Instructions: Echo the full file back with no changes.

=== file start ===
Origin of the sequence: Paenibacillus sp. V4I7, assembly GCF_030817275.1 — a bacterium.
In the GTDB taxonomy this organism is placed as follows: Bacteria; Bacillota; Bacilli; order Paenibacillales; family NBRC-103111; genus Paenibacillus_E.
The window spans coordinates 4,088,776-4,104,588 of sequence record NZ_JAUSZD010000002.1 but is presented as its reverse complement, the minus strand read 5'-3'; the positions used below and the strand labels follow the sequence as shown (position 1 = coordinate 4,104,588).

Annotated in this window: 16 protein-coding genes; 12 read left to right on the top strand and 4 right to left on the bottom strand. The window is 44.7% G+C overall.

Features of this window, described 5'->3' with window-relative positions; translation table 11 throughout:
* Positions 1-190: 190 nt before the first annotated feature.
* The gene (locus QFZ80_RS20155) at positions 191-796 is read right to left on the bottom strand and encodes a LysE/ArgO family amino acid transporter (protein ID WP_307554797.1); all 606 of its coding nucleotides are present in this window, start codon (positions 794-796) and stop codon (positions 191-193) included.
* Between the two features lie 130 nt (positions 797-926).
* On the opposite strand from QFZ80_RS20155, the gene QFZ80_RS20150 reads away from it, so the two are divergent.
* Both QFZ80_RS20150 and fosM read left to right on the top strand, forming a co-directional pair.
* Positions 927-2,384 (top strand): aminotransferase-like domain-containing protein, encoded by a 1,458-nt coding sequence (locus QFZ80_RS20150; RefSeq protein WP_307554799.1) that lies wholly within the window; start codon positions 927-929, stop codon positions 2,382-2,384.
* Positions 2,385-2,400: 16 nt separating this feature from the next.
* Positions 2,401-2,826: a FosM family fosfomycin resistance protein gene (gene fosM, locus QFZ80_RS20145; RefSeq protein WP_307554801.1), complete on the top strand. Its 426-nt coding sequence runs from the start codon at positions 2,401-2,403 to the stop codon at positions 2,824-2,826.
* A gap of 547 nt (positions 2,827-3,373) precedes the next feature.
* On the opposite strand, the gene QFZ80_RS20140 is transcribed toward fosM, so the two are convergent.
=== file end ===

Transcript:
Origin of the sequence: Paenibacillus sp. V4I7, assembly GCF_030817275.1 — a bacterium.
In the GTDB taxonomy this organism is placed as follows: Bacteria; Bacillota; Bacilli; order Paenibacillales; family NBRC-103111; genus Paenibacillus_E.
The window spans coordinates 4,088,776-4,104,588 of sequence record NZ_JAUSZD010000002.1 but is presented as its reverse complement, the minus strand read 5'-3'; the positions used below and the strand labels follow the sequence as shown (position 1 = coordinate 4,104,588).

Annotated in this window: 16 protein-coding genes; 12 read left to right on the top strand and 4 right to left on the bottom strand. The window is 44.7% G+C overall.

Features of this window, described 5'->3' with window-relative positions; translation table 11 throughout:
* Positions 1-190: 190 nt before the first annotated feature.
* The gene (locus QFZ80_RS20155) at positions 191-796 is read right to left on the bottom strand and encodes a LysE/ArgO family amino acid transporter (protein ID WP_307554797.1); all 606 of its coding nucleotides are present in this window, start codon (positions 794-796) and stop codon (positions 191-193) included.
* Between the two features lie 130 nt (positions 797-926).
* On the opposite strand from QFZ80_RS20155, the gene QFZ80_RS20150 reads away from it, so the two are divergent.
* Both QFZ80_RS20150 and fosM read left to right on the top strand, forming a co-directional pair.
* Positions 927-2,384 (top strand): aminotransferase-like domain-containing protein, encoded by a 1,458-nt coding sequence (locus QFZ80_RS20150; RefSeq protein WP_307554799.1) that lies wholly within the window; start codon positions 927-929, stop codon positions 2,382-2,384.
* Positions 2,385-2,400: 16 nt separating this feature from the next.
* Positions 2,401-2,826: a FosM family fosfomycin resistance protein gene (gene fosM, locus QFZ80_RS20145; RefSeq protein WP_307554801.1), complete on the top strand. Its 426-nt coding sequence runs from the start codon at positions 2,401-2,403 to the stop codon at positions 2,824-2,826.
* A gap of 547 nt (positions 2,827-3,373) precedes the next feature.
* On the opposite strand, the gene QFZ80_RS20140 is transcribed toward fosM, so the two are convergent.